period of about fifty or sixty days. As they em
barked at Havre for this country, an older son who
had just finished his education for the practice of
medicine fell overboard and was drowned. Three
or four weeks after, as the vessel nearest New Or
leans, the father, Mr. Philip Kutfinan, fell a victim
to ship fever. The mother, almost heart-broken
immediately on reaching the city, brought her
youngest son a boy 12 years of age, to the hospi
tal laboring under the same disease, and the day
following she turd a young daughter, the only sur
viving child, accompanied his remains to the cem
etery. Three weeks only elapsed, and the two
had got to this city, when the fell destroyer again
'nude his appearance. The mother expired last
Saturday of a violent typhoid fever, induced and
much aggravated, it is believed, by her sorrows.
A little girl, five or six years of age, homeless and
penniless, is all that there is now left of the family.
A Mr. Lutnsden, a worthy mechanic, has adopted
the child and intends, we learn, to raise it us ono
of his own. His course does him honor, and is in
deed worthy of imitation.
la — A fellow, while voraciously devouring a
piece of cheese belonging to a friend, kept declar
ing continually that he didn't like it.
"- One would suppose so," his friend replied
"seeing how you run it down."
VOL. XV.--NO. 40.
Yankee Doodle with Variations.
We hare a young lady acquaintance, who is a
very fine performer on the piano. Calling at her
house the other afternoon for a few minutes, she
entertained us with a few favorite pieces, together
with two or three of the most admired songs of
the dm•. While in the midst of her musical efforts,
a tall young Kentackiaa, who had just made his
egress from the "barrens" where he was bora and
raised, chanced to saunter along the street, and
charmed whit the novel music, but rather unin
formed as to the conventional rules of city society,
approached the parlor window, and, with eyes di
lated, and mouth extended, stood there enraptured,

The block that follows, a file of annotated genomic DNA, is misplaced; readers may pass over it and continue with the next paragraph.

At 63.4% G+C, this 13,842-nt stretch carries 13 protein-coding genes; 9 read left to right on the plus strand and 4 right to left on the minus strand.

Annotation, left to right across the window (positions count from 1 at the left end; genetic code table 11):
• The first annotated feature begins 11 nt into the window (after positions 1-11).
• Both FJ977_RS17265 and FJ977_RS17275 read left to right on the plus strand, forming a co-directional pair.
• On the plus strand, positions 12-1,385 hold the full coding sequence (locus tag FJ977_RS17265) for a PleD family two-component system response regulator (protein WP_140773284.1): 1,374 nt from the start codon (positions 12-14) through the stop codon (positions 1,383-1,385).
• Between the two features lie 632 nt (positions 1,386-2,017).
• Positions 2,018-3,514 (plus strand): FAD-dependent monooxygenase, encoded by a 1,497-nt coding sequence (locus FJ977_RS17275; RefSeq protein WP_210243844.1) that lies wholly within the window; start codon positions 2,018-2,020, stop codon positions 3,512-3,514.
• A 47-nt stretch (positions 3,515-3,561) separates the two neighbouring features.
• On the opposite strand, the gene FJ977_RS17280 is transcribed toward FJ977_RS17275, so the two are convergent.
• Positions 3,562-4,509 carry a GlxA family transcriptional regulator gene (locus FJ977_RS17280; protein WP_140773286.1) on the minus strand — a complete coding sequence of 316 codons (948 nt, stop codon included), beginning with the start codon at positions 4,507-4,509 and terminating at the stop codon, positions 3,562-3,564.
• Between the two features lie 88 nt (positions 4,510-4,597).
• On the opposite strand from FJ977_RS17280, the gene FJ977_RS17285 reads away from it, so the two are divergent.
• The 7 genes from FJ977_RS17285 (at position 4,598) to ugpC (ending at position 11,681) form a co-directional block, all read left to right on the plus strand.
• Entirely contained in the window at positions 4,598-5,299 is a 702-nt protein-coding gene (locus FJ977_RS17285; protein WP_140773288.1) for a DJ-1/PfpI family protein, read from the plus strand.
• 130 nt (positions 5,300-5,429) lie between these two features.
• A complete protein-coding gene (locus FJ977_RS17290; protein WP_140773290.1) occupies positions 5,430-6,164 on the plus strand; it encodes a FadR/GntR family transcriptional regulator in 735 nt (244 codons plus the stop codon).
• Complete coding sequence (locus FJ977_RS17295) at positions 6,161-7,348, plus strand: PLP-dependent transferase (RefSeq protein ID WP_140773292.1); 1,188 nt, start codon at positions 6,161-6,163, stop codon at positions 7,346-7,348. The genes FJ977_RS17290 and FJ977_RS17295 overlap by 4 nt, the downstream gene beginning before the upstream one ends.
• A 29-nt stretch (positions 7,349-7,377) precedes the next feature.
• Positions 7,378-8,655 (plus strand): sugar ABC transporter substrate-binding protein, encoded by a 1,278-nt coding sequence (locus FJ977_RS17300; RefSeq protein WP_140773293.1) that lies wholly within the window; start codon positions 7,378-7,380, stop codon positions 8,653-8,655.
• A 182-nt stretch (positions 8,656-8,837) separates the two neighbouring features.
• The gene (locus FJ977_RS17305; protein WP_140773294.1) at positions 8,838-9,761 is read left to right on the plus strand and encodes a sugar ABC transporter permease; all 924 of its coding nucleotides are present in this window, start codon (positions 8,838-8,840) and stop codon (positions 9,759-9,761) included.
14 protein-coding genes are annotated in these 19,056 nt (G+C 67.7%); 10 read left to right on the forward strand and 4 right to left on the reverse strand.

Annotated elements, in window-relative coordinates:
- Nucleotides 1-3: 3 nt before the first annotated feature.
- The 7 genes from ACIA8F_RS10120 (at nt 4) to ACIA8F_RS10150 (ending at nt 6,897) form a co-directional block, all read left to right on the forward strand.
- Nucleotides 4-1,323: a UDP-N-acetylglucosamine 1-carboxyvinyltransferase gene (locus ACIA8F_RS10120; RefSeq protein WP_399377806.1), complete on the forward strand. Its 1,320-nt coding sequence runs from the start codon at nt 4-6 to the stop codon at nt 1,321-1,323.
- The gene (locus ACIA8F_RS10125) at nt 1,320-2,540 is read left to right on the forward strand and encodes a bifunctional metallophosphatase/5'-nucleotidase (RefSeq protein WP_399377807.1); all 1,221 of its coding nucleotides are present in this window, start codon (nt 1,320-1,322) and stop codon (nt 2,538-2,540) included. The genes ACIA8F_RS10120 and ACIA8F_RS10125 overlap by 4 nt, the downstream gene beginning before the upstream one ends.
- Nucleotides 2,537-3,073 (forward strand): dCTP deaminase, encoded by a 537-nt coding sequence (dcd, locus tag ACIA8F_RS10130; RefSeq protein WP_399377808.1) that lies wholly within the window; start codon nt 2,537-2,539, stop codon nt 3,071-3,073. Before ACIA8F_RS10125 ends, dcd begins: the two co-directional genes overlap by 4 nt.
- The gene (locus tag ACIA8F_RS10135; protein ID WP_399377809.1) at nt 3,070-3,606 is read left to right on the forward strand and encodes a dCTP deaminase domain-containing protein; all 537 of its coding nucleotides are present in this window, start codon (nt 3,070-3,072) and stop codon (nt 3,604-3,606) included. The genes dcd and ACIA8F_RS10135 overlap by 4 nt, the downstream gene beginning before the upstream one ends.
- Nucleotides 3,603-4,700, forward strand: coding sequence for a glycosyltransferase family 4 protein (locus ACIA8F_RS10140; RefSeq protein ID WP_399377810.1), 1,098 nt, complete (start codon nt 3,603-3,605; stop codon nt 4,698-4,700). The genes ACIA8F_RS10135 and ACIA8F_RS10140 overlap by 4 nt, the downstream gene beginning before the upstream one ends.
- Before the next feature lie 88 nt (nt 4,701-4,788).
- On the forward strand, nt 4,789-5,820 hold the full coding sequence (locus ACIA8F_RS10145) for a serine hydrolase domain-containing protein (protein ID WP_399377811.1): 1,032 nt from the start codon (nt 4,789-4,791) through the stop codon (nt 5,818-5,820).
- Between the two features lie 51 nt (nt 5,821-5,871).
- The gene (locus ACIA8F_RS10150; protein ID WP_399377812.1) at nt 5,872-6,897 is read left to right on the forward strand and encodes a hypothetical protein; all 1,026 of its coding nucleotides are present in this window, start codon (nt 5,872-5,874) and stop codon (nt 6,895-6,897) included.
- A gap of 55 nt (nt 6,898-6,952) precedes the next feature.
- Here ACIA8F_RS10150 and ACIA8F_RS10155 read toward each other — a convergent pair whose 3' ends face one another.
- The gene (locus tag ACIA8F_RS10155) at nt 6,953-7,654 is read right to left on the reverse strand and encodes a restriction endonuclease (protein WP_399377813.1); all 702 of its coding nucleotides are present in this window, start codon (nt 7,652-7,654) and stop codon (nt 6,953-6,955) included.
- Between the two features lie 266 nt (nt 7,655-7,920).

whne she snag.—
"Give men cot in the valley I love."
"Are von fond of music?" inquired the lady,
wile tun relish n bit of sport.
"Well, I am, that very thing," said the blunt
"Do you play 7" asked our friend in a quizzical
"I can play right smart of tunes on the fife,"
said the countryman, "hut - rue, if I ever saw
any body play a bureau before:"
"This is what we call a piano, sir," said the per
former; "did you never hear of such an instru
"No, sir-ce !" said Hentuck, "there's no such
critters in our parts as that, but it makes mighty
nice kind o' music! Can you play Yankee Doo
dle on the machine?" said he, suddenly, and with
much earnestness of manner.
The lady answered in the affirmative, and this
popular national air, with variations, was perform
ed in truly artistic style. Bat the uncultivated
ear of the rustic could hardly discover, through the
"variations," a single strain of his much-loved
tune, and at the close of the piece, he exclaimed,
"Is that Yankee Doodle'?"
"Yes, sir, that is Yankee Doodle with the earl.
"Well!" ejaculated Kentuck, thrusting each
hand in a pocket preparatory to a start, "that may
do for yon city folks, but give me the naked doodle."
And off he went.
The Power of Temptation,
Temptation is n flattering evil, to which the fuol 7
ish are inclined to yield. It is this foe to purity